Logic is a branch of philosophy that deals with reasoning. Logic is used in mathematics, computing, philosophy, culture, and more. This section covers all formal and informal logic and all sub-sets of logic.

## If a Tree Falls in a Forest and No One Can Hear it, it Makes a Sound

According to physics, if a tree falls and no one is around to hear it, it still makes a sound. Sound is a mechanical wave of pressure and displacement through a medium such as air or water. We don’t have to perceive a sound to know the laws of physics are in play.

## A System is a Set of Properties

A system is any “bound”, finite, set of physical and/or conceptual properties (elements) such as physical objects, rules, or space time coordinates.

## A Small Part of a Curved Surface Will Look “Flat”

If you look at a curved surface from close up it will look “flat”, if you change your perspective and “zoom out” it will look “round”.

## Infinity is a Number

Infinity (∞) isn’t a number, it’s a concept. It describes something that can’t be expressed by a “finite” natural or real number.

## There are Different Types of Infinity

There are different types of infinity (∞) which differ by size, countability, “flavor” and more. Most types have practical real world applications.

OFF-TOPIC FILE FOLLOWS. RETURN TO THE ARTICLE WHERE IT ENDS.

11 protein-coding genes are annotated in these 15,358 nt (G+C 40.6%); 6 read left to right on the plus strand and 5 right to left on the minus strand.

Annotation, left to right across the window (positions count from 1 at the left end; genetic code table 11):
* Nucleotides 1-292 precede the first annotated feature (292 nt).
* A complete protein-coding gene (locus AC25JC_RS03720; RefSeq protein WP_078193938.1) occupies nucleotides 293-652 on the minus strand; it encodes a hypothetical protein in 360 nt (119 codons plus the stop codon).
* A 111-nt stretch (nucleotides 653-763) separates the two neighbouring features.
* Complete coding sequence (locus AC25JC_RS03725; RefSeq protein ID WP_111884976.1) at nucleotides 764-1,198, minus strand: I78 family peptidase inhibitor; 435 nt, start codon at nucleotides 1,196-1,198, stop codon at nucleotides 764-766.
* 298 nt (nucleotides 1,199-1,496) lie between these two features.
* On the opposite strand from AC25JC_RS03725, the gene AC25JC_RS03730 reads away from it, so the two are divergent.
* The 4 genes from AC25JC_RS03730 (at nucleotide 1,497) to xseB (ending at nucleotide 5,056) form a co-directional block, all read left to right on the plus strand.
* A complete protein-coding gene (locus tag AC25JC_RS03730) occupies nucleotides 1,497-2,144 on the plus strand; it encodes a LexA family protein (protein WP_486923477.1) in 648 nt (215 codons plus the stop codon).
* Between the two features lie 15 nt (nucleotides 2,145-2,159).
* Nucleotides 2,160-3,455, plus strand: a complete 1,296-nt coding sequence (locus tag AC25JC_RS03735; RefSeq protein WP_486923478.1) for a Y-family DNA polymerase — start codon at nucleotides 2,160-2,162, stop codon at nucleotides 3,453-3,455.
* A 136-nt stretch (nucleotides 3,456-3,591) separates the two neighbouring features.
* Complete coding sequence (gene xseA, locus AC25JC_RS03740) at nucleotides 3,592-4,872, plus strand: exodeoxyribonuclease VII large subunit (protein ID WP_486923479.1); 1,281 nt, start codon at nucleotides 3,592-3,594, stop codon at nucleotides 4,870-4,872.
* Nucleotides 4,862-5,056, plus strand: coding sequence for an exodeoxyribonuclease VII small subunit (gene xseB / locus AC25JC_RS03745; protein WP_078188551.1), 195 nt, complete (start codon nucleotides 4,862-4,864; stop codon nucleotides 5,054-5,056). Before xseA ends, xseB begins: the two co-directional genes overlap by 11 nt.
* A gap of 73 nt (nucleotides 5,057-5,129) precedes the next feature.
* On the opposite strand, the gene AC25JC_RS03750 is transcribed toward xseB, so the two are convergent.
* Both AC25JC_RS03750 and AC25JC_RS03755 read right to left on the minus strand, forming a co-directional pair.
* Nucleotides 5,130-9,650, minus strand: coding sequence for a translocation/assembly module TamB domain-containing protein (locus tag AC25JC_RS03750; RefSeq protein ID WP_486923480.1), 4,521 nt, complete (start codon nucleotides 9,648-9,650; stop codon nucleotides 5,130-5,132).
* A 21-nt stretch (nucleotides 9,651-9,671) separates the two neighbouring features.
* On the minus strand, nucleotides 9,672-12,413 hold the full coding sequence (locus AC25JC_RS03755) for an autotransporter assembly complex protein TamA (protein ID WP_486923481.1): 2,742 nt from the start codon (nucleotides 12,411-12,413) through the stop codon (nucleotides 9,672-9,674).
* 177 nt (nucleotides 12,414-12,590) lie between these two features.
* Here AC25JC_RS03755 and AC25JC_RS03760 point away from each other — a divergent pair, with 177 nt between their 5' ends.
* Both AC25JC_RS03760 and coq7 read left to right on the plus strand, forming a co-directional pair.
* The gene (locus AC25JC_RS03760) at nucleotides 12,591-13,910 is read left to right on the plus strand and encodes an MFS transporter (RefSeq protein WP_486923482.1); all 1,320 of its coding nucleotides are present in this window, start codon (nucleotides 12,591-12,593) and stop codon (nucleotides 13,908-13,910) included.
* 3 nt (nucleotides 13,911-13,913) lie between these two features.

## The Earth Isn’t Flat

The Earth is not flat; the Earth is an oblate spheroid (a bumpy sphere with a fat equator and skinny poles). There are many ways to prove the earth’s geometry.

## People Can be Truly Unbiased

People can’t be truly unbiased; we are hardwired with bias and create bias constantly as part of the natural neurological process of learning.

## Correlation Does Not Imply Causation

Correlation does not imply causation, but it can indicate it. The more correlating factors between events, the more likely there is a causal relationship.

## Past Outcomes of Random Events Affect Future Outcomes

Past results of random independent events, like a coin flip, don’t affect future results. The mistaken belief that past results affect future results is known as “the Gambler’s Fallacy” (AKA the Fallacy of the Maturity of Chances, or the Monte Carlo Fallacy).

## A Theory Isn’t True Unless Proven True

A theory can be true or not true, all we know about a scientific theory is that it has predictive power and hasn’t been proven wrong by experiment yet.